A qualitative analysis of statements on motivation of applicants for medical school

A. Wouters, A.H. Bakker, I.J. van Wijk, G. Croiset, R.A. Kusurkar

OnderzoeksoutputAcademicpeer review

15 Citaten (Scopus)
22 Downloads (Pure)

Samenvatting

Background Selection committees try to ascertain that motivated students are selected for medical school. Self-determination theory stresses that the type of motivation is more important than the quantity of motivation. Autonomous motivation, compared to controlled motivation, in students leads to better learning outcomes. Applicants can express their motivation in written statements, a selection tool which has been found to elicit heterogeneous responses, hampering the comparison of applicants. This study investigates the content of applicants’ statements on motivation for medical school in particular, the possibility to distinguish the type of motivation and the differences between selected and non-selected applicants. Methods A thematic analysis was conducted on written statements on motivation (n = 96), collected as a part of the selection procedure for the graduate entry program for medicine and research at our institution. Themes were identified as motivation-related and motivation-unrelated (additional). The motivation-related themes were further classified as autonomous and controlled types of motivation. Group percentages for each theme were compared between selected and non-selected applicants using Chi-square test and Fisher exact test. Results Applicants mainly described reasons belonging to autonomous type of motivation and fewer reasons belonging to controlled type of motivation. Additional themes in the statements included previous work experience and academic qualifications, ambitions, expectations and descriptions of the program and profession, personal qualities, and personal history. Applicants used strong words to support their stories. The selected and non-selected applicants did not differ in their types of motivation. Non-selected applicants provided more descriptions of personal history than selected applicants (p < 0.05). Conclusions The statement on motivation does not appear to distinguish between applicants in selection for medical school. Both selected and non-selected applicants reported mainly autonomous motivation for applying, and included a lot of additional information, which was beyond the scope of what was asked from them. The findings raise a question mark on the validity and reliability of the statement on motivation as a tool for selection. It could however be of added value to enable applicants to tell their story, which they appreciate, and to create awareness of the program, resulting in an informed decision to apply.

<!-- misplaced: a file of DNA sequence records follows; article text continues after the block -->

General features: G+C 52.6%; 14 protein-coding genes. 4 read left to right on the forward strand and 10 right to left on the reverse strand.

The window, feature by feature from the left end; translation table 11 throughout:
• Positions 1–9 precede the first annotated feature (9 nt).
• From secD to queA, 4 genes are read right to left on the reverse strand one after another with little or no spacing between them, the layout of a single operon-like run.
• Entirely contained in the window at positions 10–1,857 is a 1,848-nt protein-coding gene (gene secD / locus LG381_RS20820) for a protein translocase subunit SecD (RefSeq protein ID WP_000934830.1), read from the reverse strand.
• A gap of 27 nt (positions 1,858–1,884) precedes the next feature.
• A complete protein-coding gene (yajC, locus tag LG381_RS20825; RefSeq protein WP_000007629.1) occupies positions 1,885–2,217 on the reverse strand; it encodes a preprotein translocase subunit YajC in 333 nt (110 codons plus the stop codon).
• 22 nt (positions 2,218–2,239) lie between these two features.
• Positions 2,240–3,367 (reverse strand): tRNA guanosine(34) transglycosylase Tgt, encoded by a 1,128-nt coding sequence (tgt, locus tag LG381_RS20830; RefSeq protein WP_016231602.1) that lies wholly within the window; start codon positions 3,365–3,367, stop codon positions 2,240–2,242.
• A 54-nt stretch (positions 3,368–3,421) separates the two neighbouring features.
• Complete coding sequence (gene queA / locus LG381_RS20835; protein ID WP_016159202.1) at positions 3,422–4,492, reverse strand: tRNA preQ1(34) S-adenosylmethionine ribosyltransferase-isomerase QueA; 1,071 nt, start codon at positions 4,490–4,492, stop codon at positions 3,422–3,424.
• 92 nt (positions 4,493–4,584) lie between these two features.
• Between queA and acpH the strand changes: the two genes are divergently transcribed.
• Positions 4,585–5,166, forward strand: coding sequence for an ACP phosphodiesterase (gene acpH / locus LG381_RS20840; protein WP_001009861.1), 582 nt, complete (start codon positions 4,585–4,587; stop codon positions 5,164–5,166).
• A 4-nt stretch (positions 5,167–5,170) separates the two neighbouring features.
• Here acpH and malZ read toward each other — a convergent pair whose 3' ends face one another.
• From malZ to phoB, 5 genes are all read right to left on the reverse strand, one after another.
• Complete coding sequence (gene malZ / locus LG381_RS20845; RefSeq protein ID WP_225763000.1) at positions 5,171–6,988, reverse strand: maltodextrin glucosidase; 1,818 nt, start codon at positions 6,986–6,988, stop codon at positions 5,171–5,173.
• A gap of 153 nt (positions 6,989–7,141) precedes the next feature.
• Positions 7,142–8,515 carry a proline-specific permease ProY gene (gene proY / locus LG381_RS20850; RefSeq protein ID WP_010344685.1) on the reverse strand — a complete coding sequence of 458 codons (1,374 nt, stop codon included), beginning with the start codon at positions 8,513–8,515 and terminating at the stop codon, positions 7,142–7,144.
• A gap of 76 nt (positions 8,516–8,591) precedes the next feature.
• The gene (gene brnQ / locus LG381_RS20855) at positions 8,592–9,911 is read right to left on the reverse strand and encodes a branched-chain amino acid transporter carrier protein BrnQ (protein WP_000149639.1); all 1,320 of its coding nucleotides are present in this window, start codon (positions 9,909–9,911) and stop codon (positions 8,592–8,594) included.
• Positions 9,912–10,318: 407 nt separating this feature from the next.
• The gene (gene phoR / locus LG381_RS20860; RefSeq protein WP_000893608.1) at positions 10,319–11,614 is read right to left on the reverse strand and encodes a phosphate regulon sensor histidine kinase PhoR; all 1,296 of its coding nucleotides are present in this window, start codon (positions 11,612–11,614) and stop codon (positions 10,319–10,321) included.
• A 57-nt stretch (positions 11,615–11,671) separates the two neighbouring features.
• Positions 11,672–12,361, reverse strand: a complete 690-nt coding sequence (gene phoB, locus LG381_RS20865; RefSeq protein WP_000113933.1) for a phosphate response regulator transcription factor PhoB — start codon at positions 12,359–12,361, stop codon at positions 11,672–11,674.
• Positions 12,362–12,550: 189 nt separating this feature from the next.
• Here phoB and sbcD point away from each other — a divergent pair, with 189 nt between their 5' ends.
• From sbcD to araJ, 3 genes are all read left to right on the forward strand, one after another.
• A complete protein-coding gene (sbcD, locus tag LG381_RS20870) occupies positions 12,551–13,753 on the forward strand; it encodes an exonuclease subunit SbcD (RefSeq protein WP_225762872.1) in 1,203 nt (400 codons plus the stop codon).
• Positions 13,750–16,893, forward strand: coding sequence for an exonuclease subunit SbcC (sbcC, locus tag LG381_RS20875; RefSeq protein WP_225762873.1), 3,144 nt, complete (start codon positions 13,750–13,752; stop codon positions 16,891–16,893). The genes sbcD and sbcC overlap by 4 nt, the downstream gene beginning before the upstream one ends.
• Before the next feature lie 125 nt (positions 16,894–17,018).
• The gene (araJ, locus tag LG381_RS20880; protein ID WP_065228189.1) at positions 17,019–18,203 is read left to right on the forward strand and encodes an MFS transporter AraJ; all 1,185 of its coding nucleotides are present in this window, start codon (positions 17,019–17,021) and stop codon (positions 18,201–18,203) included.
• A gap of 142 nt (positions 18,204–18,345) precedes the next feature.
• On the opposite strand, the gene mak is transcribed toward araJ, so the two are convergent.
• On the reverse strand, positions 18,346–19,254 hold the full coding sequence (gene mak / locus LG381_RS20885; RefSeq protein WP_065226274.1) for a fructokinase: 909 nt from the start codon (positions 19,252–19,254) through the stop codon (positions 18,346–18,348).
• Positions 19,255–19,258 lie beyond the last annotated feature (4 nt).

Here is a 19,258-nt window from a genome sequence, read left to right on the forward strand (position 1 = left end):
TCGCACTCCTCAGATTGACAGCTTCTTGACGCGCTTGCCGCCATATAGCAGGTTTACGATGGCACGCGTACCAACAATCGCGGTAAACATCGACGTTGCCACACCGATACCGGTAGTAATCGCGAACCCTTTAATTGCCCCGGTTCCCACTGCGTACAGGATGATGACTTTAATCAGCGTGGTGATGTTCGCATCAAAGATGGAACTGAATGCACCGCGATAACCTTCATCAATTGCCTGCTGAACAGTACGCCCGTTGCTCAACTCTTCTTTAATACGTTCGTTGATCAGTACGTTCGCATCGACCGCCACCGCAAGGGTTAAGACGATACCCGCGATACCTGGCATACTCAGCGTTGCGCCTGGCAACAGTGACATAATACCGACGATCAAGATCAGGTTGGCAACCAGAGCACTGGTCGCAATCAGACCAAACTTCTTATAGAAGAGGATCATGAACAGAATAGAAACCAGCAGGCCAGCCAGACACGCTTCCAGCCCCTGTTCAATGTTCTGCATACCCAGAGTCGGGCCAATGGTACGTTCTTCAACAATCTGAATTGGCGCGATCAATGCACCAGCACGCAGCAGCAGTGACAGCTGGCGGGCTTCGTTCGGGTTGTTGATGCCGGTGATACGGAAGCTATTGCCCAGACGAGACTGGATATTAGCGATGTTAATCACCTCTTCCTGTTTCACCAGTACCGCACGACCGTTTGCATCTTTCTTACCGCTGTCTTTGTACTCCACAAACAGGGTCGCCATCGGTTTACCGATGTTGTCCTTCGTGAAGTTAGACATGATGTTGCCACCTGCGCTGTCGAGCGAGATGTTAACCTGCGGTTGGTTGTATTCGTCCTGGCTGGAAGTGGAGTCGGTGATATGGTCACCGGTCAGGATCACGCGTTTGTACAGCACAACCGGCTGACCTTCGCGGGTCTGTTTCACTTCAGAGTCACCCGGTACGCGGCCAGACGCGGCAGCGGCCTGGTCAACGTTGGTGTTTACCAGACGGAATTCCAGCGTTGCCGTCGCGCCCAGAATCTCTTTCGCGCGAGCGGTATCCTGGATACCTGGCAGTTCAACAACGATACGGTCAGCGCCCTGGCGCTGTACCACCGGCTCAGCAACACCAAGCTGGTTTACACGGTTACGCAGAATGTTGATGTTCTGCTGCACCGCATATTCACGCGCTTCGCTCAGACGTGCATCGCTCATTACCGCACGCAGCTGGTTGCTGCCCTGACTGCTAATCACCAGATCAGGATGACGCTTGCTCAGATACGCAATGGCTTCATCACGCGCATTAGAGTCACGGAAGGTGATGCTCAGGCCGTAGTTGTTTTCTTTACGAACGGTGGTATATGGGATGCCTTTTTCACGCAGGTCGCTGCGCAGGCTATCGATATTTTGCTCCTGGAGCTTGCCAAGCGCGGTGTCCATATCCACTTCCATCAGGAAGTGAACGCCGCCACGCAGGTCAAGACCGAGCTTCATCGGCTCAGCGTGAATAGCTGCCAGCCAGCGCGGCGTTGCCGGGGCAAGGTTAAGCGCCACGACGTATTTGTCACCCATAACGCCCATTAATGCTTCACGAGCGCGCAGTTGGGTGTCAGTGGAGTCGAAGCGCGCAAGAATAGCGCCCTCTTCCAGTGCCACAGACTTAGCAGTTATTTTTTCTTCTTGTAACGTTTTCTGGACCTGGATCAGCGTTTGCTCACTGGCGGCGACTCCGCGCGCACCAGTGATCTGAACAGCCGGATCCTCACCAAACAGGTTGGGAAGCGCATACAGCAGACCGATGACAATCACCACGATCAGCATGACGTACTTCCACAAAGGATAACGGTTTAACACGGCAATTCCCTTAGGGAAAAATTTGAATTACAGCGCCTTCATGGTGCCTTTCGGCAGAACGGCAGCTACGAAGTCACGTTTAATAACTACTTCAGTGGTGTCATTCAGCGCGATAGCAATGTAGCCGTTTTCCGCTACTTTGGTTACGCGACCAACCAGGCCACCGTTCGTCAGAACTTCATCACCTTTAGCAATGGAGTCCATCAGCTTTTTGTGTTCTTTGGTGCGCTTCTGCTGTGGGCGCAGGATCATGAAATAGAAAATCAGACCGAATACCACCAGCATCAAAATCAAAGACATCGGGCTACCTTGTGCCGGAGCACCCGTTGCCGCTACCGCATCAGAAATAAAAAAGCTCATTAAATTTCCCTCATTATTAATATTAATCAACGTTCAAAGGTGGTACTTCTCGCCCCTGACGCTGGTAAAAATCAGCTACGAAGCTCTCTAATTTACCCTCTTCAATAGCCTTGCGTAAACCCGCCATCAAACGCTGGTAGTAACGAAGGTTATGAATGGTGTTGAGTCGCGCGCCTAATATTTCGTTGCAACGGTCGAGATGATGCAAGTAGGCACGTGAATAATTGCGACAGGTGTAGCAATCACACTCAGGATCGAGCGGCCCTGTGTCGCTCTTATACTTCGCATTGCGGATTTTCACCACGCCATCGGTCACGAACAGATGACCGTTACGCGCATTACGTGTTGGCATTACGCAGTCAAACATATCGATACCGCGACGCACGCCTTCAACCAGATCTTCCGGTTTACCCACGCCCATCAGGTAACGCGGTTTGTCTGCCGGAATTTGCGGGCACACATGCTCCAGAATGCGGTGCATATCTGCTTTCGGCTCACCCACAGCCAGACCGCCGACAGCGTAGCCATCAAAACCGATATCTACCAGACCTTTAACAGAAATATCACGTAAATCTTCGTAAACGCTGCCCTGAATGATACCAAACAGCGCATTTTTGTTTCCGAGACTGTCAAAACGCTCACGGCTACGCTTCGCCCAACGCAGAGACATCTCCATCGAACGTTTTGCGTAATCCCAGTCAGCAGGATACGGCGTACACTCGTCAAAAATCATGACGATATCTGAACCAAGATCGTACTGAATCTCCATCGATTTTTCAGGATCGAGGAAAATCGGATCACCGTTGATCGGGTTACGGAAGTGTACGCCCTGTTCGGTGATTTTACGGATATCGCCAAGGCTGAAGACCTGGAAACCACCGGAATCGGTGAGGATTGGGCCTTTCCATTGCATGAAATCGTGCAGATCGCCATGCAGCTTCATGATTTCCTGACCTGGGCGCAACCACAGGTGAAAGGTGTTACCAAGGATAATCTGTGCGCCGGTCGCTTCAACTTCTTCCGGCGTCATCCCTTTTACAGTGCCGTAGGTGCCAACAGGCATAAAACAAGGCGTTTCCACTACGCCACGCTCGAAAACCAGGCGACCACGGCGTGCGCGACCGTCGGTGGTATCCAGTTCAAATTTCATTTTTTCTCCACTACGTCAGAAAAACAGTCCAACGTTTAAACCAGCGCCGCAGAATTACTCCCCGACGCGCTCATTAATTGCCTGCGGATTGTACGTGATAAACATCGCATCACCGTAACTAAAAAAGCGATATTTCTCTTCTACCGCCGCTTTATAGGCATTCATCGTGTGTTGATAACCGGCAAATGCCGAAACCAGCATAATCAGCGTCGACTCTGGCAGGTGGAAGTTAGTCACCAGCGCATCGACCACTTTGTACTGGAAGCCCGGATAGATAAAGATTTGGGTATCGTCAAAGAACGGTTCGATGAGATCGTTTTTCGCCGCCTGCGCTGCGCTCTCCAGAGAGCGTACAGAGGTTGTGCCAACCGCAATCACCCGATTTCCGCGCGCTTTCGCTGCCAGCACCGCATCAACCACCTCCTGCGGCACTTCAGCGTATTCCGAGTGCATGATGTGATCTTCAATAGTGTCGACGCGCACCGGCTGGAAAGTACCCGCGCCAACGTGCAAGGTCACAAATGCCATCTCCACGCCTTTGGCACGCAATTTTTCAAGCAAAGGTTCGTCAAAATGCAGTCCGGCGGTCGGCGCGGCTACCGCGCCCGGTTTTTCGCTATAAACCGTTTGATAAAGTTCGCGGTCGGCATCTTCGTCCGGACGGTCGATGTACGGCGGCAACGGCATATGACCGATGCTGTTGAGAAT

Originele taal-2English
TijdschriftBMC Medical Education
Volume14
DOI's
StatusPublished - 2014
Extern gepubliceerdJa

Citeer dit